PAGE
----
This is a notable departure from previous rulings, where the NLRB held that companies were responsible only for those working under their direct control. But on Thursday, the Board said that the old standard was “increasingly out of step with changing economic circumstances.” The decision comes in response to the growing trend in the U.S. for companies to employ temporary workers and contract workers through staffing agencies or other third parties. This arrangement allows large companies to disclaim responsibility for the conditions of employment while leaving employees in limbo between the company that is listed on their paycheck and the company that directs their work.
Two dissenting NLRB appointees railed against the decision, saying it “dramatic implications” on labor relations policy and its effect on the economy. Exactly what effect it will have is to be determined, but business groups are concerned that the franchisor-franchisee relationship is in danger. While the decision does not address franchises, its logic can easily be extended to such arrangements. If it is, franchisors will have increased responsibility in a broad range of industries, including hotels and hospitality, restaurants and fast food chains, manufacturers, construction firms, retail workers, and staffing agencies.
If you are an independent contractor, work for a staffing agency, or your work is subject to the control of two or more companies, you should contact an employment attorney to better understand your rights. Call Kimble Law Office today for a free consultation.
By Andrew Kimble
A three-judge panel on the U.S. Court of Appeals for the District of Columbia upheld recent Department of Labor regulations today that extend FLSA minimum wage and overtime protections to home care workers who work for third-party companies. Read the opinion here: Home Care Association v. Weil.
Until recently, the Department of Labor considered live-in home care workers and workers providing “companionship services” to be exempt from the Fair Labor Standards Act’s minimum wage and overtime requirements, no matter if they were employed directly by the individual or family to whom they provided services or by a third-party provider. In 2013, the DOL adopted regulations stating that third-party providers could “no longer avail” themselves of this exemption, and therefore live-in home care workers and those providing “companionship services” were entitled to minimum wage and overtime. The DOL reasoned, among other things, that the nature of the home care industry had changed since the previous regulations were adopted in 1975. Demand for long term home care has grown exponentially, with fewer families opting for institutionalized care, and technological advances allowing for more complex care to take place in the home. As a result, it is rare today for families or individuals in need of home care services to hire and employ home care workers directly. Instead, they contract for services through third-party providers.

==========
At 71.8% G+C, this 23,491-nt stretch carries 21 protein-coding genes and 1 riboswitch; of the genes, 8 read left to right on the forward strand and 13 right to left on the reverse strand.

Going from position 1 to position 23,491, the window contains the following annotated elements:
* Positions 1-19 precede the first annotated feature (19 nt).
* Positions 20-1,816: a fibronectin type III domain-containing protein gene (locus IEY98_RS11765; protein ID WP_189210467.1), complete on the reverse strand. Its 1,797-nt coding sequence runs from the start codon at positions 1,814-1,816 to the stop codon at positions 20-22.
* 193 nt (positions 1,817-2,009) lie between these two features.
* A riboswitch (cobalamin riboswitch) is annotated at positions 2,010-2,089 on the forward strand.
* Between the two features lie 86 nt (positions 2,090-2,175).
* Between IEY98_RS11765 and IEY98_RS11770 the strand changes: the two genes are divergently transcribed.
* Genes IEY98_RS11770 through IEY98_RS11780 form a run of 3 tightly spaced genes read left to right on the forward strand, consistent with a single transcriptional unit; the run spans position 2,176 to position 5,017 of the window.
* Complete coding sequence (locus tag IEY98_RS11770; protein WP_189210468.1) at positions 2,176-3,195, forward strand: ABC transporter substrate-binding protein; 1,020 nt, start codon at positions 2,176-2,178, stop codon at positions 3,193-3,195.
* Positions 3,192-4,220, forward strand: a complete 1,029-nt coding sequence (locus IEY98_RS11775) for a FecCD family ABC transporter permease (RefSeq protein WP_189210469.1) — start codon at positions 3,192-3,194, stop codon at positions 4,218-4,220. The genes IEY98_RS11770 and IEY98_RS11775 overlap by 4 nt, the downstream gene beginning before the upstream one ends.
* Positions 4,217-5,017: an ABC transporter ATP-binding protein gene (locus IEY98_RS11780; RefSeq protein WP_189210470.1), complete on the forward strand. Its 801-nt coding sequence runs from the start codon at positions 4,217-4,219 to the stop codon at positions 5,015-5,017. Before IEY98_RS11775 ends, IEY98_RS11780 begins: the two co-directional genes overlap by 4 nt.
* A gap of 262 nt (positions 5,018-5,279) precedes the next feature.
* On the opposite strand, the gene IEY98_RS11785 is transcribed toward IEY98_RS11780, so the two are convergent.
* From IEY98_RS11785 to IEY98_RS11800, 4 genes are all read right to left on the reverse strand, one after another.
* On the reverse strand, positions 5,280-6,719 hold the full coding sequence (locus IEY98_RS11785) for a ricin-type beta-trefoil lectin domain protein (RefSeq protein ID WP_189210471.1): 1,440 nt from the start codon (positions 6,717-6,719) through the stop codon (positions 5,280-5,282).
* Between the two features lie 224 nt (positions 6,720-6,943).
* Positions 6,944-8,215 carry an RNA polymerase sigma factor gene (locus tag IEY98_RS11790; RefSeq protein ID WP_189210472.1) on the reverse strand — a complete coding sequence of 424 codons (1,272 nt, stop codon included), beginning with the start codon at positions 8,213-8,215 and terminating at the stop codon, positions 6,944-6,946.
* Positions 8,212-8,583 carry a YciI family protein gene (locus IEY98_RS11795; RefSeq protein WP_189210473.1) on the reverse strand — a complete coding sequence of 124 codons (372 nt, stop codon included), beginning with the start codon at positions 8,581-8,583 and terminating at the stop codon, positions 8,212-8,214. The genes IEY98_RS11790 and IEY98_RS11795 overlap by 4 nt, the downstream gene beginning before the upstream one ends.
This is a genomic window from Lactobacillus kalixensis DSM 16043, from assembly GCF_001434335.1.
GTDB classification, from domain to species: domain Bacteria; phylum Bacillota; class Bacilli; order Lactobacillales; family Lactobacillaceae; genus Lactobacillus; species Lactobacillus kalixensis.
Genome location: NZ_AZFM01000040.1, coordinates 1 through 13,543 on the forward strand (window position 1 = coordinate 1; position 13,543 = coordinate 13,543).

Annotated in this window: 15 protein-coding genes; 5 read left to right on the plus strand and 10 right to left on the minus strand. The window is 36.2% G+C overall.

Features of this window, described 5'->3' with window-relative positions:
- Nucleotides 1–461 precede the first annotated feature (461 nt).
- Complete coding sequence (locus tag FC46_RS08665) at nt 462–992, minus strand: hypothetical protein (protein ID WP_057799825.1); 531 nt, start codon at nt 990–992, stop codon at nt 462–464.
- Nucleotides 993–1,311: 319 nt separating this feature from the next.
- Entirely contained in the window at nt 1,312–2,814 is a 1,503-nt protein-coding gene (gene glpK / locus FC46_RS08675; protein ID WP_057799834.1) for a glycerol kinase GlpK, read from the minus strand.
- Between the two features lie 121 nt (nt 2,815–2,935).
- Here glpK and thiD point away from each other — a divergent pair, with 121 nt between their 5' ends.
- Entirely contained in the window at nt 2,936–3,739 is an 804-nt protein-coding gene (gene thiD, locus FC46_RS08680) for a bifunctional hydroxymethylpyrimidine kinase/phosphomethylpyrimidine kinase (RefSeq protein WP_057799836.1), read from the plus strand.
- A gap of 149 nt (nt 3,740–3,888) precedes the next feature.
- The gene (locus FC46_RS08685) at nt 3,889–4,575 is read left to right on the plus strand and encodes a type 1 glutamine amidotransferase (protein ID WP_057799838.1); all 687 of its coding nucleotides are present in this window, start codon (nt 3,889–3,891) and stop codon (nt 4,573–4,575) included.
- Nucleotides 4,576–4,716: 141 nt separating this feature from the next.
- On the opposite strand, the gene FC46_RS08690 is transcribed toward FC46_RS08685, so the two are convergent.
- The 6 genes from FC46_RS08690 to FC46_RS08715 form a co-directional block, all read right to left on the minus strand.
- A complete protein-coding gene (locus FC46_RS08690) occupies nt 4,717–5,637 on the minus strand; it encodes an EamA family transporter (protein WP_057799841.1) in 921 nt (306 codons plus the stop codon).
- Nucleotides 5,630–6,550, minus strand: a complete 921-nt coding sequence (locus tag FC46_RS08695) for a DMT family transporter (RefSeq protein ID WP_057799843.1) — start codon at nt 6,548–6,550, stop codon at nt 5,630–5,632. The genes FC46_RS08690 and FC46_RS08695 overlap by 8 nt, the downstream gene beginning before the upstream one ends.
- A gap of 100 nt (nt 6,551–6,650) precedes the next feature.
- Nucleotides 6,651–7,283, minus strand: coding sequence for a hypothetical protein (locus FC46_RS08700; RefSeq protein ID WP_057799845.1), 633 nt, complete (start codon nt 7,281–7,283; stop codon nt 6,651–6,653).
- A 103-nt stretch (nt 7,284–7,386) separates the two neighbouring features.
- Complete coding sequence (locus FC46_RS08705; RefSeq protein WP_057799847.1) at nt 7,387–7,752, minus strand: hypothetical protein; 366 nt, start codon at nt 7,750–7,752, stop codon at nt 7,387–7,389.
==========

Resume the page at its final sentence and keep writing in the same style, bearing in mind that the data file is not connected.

Before the new regulations were implemented on January 1, 2015, Home Care Association v. Weil was filed in a D.C. district court, challenging the DOL’s authority to implement the regulations. In 2014, the lower court agreed with the third-party provider-plaintiffs, invalidating the DOL regulations on the grounds that they contradicted the terms of the FLSA.
Today, however, the Court of Appeals reversed and remanded the lower court’s decision in favor of the Department of Labor. Circuit Judge Sri Srinivasan explained that the specific issue of whether the exemption applied to employees of third-party providers was “among the details that the statute leaves the agency to work out.” He continued to conclude that the agency’s interpretation was reasonable in light of the changes in the industry. The court also analyzed states in which state law already required these employees to be paid overtime, and concluded that it has not caused a significant increase in the cost of home care or the usage of institutionalize care.
The decision is a major victory for home care workers who work for third-party providers around the U.S., who will be entitled to the full protections of the FLSA after the new regulations are implemented. If you are a home care worker for a third-party provider and you are denied minimum wage or overtime, contact an employment attorney to better understand your rights.